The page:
When I was 16, John Cougar Mellencamp came out with a little ditty that was played on the radio all the time. Jack and Diane were 16 too, in love, with big plans for the future. That things might not pan out the way they planned didn’t really matter to the song’s young listeners.
We were occupied with the thrill of now. I had a friend at the time named Evan who was so handsome when he came to my house my mother called him “Heaven” (not only because she is French and adds “h”s to words that start with “e” and vice versa, but because he really was that handsome). We all were then.
We kicked around in parking lots, playing our music loudly and wondering what heavenly boy or girl we might kiss in the bushes at the end of the night or if the cops would come and give chase. I drove a giraffe-colored VW Squareback and was the only teenager “allowed” to smoke cigarettes, which somewhat made up for the uncool car. I thought I would be a writer and also a mother. I wanted four boys and a fabulous husband. But meanwhile, there were tales to live so they could later be told.
Now I have three kids, two of them boys. The youngest is 16 and he will be, in a few weeks, the only child I have remaining at home. Somehow, the time between my 16th year and his have gone by at light speed. Sixteen, sweet 16, such a beautiful number, unlike the one looming at the end of this year for me, 50. That’s a number I couldn’t even fathom when I was young. In those days, 30 seemed like it would be a good run.
My 16-year-old is a more considerate kid than I was and more cautious. I don’t think I’ve taken enough time to appreciate his good qualities, too often nagging him about the next thing on the list of his life. But this summer, I am enjoying seeing the young man he’s becoming. Because I “forgot to plan his summer” as he tells me (third kid, 20th summer = out of ideas), he has cobbled together some odd jobs.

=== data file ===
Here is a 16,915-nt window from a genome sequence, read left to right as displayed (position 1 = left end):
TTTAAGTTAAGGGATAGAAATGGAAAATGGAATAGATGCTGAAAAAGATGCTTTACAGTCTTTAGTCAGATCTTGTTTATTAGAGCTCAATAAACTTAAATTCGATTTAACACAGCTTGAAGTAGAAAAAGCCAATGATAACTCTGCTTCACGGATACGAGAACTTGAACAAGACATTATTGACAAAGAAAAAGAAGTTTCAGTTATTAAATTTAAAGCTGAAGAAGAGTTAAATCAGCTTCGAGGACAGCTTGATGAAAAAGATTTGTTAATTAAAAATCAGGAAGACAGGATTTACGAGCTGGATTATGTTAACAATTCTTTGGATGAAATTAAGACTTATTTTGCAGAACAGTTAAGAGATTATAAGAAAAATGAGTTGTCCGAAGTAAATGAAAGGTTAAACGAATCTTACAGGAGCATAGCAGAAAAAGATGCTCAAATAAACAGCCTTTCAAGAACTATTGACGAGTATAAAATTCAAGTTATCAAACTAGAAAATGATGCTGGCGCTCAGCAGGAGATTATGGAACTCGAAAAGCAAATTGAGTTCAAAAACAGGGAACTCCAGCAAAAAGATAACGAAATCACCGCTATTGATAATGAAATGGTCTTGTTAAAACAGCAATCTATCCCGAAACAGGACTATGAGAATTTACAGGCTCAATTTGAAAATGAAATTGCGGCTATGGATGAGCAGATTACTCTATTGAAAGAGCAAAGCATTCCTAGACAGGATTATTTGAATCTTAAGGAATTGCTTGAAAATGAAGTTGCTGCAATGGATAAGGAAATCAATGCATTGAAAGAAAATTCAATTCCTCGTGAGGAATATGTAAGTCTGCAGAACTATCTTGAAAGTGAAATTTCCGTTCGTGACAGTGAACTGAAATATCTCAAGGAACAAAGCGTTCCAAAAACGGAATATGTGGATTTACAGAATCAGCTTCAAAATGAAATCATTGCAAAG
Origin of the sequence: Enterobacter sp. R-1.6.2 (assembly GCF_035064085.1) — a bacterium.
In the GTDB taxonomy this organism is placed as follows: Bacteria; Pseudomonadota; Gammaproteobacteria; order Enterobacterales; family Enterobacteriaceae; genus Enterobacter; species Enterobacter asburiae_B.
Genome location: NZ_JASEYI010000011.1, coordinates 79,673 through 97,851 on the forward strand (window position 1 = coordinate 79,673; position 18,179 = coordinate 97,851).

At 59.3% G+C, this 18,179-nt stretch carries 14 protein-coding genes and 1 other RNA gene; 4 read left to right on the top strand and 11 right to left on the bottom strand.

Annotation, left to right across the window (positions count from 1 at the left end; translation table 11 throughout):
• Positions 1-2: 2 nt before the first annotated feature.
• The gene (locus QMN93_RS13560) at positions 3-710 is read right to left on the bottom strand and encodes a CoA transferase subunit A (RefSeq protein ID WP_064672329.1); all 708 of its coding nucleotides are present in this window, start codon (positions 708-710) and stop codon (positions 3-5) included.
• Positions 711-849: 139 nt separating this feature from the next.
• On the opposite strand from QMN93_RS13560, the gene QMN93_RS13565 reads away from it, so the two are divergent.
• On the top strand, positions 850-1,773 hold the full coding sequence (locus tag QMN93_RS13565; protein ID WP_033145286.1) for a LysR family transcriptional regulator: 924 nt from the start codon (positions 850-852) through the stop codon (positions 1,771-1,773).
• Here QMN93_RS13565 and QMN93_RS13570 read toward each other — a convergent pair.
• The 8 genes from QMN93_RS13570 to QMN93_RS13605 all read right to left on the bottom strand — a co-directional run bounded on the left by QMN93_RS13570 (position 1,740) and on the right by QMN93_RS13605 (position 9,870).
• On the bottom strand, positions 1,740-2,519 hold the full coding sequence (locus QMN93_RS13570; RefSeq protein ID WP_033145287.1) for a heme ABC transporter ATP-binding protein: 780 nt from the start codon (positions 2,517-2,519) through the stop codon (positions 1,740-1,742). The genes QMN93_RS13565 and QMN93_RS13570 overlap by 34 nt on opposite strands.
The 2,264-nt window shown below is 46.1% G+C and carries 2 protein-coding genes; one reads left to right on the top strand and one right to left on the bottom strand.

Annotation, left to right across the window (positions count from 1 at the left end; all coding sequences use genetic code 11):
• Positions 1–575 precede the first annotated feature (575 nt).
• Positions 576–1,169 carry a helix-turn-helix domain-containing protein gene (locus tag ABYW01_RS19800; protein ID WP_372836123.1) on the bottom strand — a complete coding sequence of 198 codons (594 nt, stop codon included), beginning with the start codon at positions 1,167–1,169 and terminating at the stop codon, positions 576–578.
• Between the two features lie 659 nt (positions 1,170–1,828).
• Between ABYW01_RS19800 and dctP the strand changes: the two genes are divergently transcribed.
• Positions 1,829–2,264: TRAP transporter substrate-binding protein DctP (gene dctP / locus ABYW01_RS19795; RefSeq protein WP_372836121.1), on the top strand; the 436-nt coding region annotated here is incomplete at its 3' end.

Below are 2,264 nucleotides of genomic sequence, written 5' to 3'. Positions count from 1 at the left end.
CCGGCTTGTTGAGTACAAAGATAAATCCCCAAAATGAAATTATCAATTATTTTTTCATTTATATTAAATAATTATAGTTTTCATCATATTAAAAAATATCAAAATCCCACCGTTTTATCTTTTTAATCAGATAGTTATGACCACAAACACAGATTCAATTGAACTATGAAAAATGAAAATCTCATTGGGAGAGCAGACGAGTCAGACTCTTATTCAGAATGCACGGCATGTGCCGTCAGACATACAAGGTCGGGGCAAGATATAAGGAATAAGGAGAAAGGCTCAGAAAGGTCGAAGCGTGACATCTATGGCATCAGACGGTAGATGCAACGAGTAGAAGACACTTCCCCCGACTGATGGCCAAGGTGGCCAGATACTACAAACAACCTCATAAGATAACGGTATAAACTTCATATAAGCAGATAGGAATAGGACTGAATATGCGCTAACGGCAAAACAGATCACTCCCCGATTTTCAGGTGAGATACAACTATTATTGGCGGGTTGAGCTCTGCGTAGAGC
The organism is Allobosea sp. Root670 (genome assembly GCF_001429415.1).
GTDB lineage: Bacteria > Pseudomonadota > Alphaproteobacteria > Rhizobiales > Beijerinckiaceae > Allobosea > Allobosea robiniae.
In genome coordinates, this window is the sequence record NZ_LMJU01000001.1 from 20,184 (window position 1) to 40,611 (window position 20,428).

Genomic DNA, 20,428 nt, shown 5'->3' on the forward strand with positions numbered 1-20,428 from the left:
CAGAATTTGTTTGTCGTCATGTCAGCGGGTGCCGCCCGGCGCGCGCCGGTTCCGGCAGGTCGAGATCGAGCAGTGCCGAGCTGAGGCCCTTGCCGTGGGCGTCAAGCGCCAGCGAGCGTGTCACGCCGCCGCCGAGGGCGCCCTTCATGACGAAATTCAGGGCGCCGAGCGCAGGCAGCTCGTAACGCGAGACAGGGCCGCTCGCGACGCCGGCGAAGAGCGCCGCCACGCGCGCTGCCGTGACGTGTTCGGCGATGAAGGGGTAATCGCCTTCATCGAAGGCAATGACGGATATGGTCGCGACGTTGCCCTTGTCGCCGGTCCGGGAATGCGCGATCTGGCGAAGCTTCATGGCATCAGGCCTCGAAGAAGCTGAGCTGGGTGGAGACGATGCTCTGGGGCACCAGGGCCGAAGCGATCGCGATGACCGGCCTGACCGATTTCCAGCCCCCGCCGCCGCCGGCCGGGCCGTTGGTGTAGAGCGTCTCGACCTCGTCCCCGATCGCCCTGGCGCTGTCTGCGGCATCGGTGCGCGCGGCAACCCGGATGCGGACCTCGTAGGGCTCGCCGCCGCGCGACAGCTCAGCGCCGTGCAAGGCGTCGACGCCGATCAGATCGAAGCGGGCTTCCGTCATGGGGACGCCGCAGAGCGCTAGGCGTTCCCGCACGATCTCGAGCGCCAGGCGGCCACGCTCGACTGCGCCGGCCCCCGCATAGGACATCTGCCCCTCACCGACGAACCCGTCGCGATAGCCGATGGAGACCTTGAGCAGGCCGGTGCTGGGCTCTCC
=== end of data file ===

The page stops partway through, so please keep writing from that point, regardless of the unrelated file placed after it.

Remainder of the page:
He takes care of one neighbor’s lawn and garden. He’ll walk with another’s ailing husband. He visits his grandmother daily, tossing the ball for her dog and listening to her stories. He’s the tech consultant for his other grandmother and the fishing guide for his young cousins and friends. He plays endless games of basketball, working hard to get better at the sport he loves. He is determined and kind and funny.
As he heads to work up the street, he consults me about which weeds to pull, and I advise him, also warning him about the dangers of yard work. Wear sun lotion, a hat, gloves, insect repellant. Beware the leaves of three. This is 50. He trudges away, barely listening, his earphones on, cell phone in hand. This 16.
I’ll never forget the bad case of poison ivy that I got as a teenager–the irresistible itchiness of it, its blistering presence reminding me of the consequences of edge-of-the-lot mischief. In some ways, that rash reminds me of youth itself. Somehow, 50 doesn’t itch at all. My friends who are 60 and 70, my parents nearing 80–they tell me I am young. But sometimes I feel as if I’m on my way down the mountain.
Recently, my son came to sit at the end of my bed, as he often does to say goodnight. He had just returned from a party. “A girl told me I was pretty tonight,” he said. “It was weird.” There are things he still tells me, and I savor those moments. He is pretty—maybe even someone’s “heaven.” He’s 16. He’s on his way up.
Perhaps I should be content just to have traveled the trail before him, to know a bit about the journey, to offer the occasional word of advice about potential pitfalls ahead. I don’t know which songs will remind my kids of being 16, or 18, or 20; the soundtracks to their lives will be their own. They are still in the years of pounding beats and lovelorn laments, of anthems and protests. The music that feels raw to them and important someday will play like my songs do now, on the oldies station.
At almost 50, I still like a little ditty. Occasionally, I’ll hear Mellencamp’s song, and I will sigh. But my turn there has ended. It’s fine. The other day, listening to my iPod, I heard a classic by Simon & Garfunkel and a line in it struck me as just about perfect. What more can be said, after all?
Now the years are rolling by me. They’re rockin’ evenly. I am older than I once was and younger than I’ll be.